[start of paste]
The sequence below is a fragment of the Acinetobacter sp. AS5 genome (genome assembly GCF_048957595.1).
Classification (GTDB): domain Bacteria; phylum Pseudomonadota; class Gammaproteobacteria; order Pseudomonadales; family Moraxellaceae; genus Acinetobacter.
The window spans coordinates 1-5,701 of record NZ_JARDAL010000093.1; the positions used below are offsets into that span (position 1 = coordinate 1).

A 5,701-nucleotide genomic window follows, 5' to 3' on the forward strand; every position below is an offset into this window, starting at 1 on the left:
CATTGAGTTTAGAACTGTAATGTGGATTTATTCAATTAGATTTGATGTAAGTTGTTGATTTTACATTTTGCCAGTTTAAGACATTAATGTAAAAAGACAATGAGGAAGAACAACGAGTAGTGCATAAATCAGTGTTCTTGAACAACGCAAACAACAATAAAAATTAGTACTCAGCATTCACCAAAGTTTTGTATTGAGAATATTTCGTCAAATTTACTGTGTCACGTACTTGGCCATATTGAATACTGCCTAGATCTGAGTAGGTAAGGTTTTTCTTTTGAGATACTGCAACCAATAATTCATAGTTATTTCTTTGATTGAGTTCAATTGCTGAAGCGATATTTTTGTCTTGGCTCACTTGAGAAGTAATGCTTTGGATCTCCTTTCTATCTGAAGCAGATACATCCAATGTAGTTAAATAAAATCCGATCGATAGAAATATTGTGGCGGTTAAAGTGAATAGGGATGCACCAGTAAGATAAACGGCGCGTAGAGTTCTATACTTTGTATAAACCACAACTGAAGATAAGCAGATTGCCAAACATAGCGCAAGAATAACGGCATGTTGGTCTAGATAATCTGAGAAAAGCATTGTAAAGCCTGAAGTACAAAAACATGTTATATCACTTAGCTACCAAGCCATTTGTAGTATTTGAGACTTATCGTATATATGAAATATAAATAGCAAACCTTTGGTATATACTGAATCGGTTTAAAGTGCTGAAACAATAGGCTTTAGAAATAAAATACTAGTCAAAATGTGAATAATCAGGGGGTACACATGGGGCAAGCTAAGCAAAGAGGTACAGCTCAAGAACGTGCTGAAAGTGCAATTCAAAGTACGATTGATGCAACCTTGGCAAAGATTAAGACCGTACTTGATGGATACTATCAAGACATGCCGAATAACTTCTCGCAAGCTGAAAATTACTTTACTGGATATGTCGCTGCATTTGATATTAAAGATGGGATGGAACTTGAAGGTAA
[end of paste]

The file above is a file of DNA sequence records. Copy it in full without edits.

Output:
The sequence below is a fragment of the Acinetobacter sp. AS5 genome (genome assembly GCF_048957595.1).
Classification (GTDB): domain Bacteria; phylum Pseudomonadota; class Gammaproteobacteria; order Pseudomonadales; family Moraxellaceae; genus Acinetobacter.
The window spans coordinates 1-5,701 of record NZ_JARDAL010000093.1; the positions used below are offsets into that span (position 1 = coordinate 1).

A 5,701-nucleotide genomic window follows, 5' to 3' on the forward strand; every position below is an offset into this window, starting at 1 on the left:
CATTGAGTTTAGAACTGTAATGTGGATTTATTCAATTAGATTTGATGTAAGTTGTTGATTTTACATTTTGCCAGTTTAAGACATTAATGTAAAAAGACAATGAGGAAGAACAACGAGTAGTGCATAAATCAGTGTTCTTGAACAACGCAAACAACAATAAAAATTAGTACTCAGCATTCACCAAAGTTTTGTATTGAGAATATTTCGTCAAATTTACTGTGTCACGTACTTGGCCATATTGAATACTGCCTAGATCTGAGTAGGTAAGGTTTTTCTTTTGAGATACTGCAACCAATAATTCATAGTTATTTCTTTGATTGAGTTCAATTGCTGAAGCGATATTTTTGTCTTGGCTCACTTGAGAAGTAATGCTTTGGATCTCCTTTCTATCTGAAGCAGATACATCCAATGTAGTTAAATAAAATCCGATCGATAGAAATATTGTGGCGGTTAAAGTGAATAGGGATGCACCAGTAAGATAAACGGCGCGTAGAGTTCTATACTTTGTATAAACCACAACTGAAGATAAGCAGATTGCCAAACATAGCGCAAGAATAACGGCATGTTGGTCTAGATAATCTGAGAAAAGCATTGTAAAGCCTGAAGTACAAAAACATGTTATATCACTTAGCTACCAAGCCATTTGTAGTATTTGAGACTTATCGTATATATGAAATATAAATAGCAAACCTTTGGTATATACTGAATCGGTTTAAAGTGCTGAAACAATAGGCTTTAGAAATAAAATACTAGTCAAAATGTGAATAATCAGGGGGTACACATGGGGCAAGCTAAGCAAAGAGGTACAGCTCAAGAACGTGCTGAAAGTGCAATTCAAAGTACGATTGATGCAACCTTGGCAAAGATTAAGACCGTACTTGATGGATACTATCAAGACATGCCGAATAACTTCTCGCAAGCTGAAAATTACTTTACTGGATATGTCGCTGCATTTGATATTAAAGATGGGATGGAACTTGAAGGTAA